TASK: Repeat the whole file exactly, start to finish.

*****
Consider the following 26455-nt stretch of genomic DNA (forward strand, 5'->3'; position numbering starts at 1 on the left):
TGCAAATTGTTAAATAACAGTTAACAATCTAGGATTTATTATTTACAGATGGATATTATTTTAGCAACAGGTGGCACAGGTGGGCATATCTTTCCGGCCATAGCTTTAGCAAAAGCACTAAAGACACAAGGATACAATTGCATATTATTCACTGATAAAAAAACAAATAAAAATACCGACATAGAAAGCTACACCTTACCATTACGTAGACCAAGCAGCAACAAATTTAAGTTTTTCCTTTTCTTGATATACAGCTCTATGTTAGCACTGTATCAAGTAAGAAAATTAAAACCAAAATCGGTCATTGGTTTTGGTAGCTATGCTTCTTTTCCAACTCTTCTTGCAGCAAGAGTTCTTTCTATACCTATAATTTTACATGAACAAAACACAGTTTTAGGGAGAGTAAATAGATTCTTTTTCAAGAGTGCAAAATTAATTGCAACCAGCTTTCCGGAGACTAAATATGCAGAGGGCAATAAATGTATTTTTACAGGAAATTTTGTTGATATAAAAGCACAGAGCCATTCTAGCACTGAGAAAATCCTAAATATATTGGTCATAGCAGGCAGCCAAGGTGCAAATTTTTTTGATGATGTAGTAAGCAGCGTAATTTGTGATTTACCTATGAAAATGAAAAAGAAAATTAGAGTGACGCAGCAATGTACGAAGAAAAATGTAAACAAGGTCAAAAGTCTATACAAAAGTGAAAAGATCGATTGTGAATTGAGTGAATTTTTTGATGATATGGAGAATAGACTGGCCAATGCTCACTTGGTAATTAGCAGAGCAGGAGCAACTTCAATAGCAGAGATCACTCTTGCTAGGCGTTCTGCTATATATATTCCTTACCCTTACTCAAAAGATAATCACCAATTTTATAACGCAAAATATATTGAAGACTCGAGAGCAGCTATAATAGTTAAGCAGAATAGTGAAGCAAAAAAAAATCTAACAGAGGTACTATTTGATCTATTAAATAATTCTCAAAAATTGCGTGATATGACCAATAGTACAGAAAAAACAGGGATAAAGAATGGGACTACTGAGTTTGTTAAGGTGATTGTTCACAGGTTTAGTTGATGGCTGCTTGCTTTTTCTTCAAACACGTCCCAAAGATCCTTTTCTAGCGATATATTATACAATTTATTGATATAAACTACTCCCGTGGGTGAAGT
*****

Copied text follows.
Consider the following 26455-nt stretch of genomic DNA (forward strand, 5'->3'; position numbering starts at 1 on the left):
TGCAAATTGTTAAATAACAGTTAACAATCTAGGATTTATTATTTACAGATGGATATTATTTTAGCAACAGGTGGCACAGGTGGGCATATCTTTCCGGCCATAGCTTTAGCAAAAGCACTAAAGACACAAGGATACAATTGCATATTATTCACTGATAAAAAAACAAATAAAAATACCGACATAGAAAGCTACACCTTACCATTACGTAGACCAAGCAGCAACAAATTTAAGTTTTTCCTTTTCTTGATATACAGCTCTATGTTAGCACTGTATCAAGTAAGAAAATTAAAACCAAAATCGGTCATTGGTTTTGGTAGCTATGCTTCTTTTCCAACTCTTCTTGCAGCAAGAGTTCTTTCTATACCTATAATTTTACATGAACAAAACACAGTTTTAGGGAGAGTAAATAGATTCTTTTTCAAGAGTGCAAAATTAATTGCAACCAGCTTTCCGGAGACTAAATATGCAGAGGGCAATAAATGTATTTTTACAGGAAATTTTGTTGATATAAAAGCACAGAGCCATTCTAGCACTGAGAAAATCCTAAATATATTGGTCATAGCAGGCAGCCAAGGTGCAAATTTTTTTGATGATGTAGTAAGCAGCGTAATTTGTGATTTACCTATGAAAATGAAAAAGAAAATTAGAGTGACGCAGCAATGTACGAAGAAAAATGTAAACAAGGTCAAAAGTCTATACAAAAGTGAAAAGATCGATTGTGAATTGAGTGAATTTTTTGATGATATGGAGAATAGACTGGCCAATGCTCACTTGGTAATTAGCAGAGCAGGAGCAACTTCAATAGCAGAGATCACTCTTGCTAGGCGTTCTGCTATATATATTCCTTACCCTTACTCAAAAGATAATCACCAATTTTATAACGCAAAATATATTGAAGACTCGAGAGCAGCTATAATAGTTAAGCAGAATAGTGAAGCAAAAAAAAATCTAACAGAGGTACTATTTGATCTATTAAATAATTCTCAAAAATTGCGTGATATGACCAATAGTACAGAAAAAACAGGGATAAAGAATGGGACTACTGAGTTTGTTAAGGTGATTGTTCACAGGTTTAGTTGATGGCTGCTTGCTTTTTCTTCAAACACGTCCCAAAGATCCTTTTCTAGCGATATATTATACAATTTATTGATATAAACTACTCCCGTGGGTGAAGT